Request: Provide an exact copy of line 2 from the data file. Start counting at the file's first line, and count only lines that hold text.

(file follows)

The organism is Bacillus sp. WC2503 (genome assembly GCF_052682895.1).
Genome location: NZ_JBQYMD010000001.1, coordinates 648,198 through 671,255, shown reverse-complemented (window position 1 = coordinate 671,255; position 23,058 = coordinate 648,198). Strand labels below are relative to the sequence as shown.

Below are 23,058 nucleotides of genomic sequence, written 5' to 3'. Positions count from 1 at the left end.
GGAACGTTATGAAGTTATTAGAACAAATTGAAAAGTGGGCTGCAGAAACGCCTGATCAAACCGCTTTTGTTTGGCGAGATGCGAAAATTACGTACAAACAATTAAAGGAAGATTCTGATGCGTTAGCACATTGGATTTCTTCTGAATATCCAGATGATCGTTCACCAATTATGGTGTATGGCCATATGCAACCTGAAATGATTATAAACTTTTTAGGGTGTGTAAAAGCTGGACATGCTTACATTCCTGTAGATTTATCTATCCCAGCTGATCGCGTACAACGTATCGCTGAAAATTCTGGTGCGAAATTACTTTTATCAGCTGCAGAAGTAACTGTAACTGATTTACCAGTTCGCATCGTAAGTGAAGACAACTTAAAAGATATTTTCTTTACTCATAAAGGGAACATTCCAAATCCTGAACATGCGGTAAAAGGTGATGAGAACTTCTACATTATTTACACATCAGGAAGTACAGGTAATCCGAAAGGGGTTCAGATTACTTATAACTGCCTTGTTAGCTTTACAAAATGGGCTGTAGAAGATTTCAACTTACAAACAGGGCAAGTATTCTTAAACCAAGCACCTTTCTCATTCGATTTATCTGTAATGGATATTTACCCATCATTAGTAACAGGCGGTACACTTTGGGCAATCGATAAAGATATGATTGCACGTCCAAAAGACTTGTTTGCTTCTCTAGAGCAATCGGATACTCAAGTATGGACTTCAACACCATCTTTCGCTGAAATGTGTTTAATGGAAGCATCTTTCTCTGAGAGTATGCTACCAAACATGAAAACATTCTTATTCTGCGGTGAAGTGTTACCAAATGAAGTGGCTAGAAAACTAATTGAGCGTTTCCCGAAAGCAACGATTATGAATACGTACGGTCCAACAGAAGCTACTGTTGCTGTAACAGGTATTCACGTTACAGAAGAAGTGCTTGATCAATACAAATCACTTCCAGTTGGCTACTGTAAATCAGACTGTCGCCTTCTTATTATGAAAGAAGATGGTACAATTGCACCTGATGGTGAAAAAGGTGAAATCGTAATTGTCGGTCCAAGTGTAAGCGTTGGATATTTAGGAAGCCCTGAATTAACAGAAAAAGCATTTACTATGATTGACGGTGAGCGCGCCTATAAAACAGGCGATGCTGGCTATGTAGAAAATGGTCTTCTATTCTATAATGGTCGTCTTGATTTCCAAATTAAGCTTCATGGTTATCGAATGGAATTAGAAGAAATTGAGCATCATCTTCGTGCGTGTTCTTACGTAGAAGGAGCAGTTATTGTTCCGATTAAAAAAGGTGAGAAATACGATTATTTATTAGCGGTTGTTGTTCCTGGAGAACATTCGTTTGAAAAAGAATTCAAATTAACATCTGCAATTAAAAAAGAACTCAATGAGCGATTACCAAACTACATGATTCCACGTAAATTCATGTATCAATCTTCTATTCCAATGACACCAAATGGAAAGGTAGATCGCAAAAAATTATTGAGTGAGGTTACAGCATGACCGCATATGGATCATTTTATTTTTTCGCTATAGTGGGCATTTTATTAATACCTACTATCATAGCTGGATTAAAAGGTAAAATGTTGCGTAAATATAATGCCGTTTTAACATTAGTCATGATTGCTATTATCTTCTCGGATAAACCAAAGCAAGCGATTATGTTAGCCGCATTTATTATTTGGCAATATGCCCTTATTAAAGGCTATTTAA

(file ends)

Genome location: NZ_JBQYMD010000001.1, coordinates 648,198 through 671,255, shown reverse-complemented (window position 1 = coordinate 671,255; position 23,058 = coordinate 648,198). Strand labels below are relative to the sequence as shown.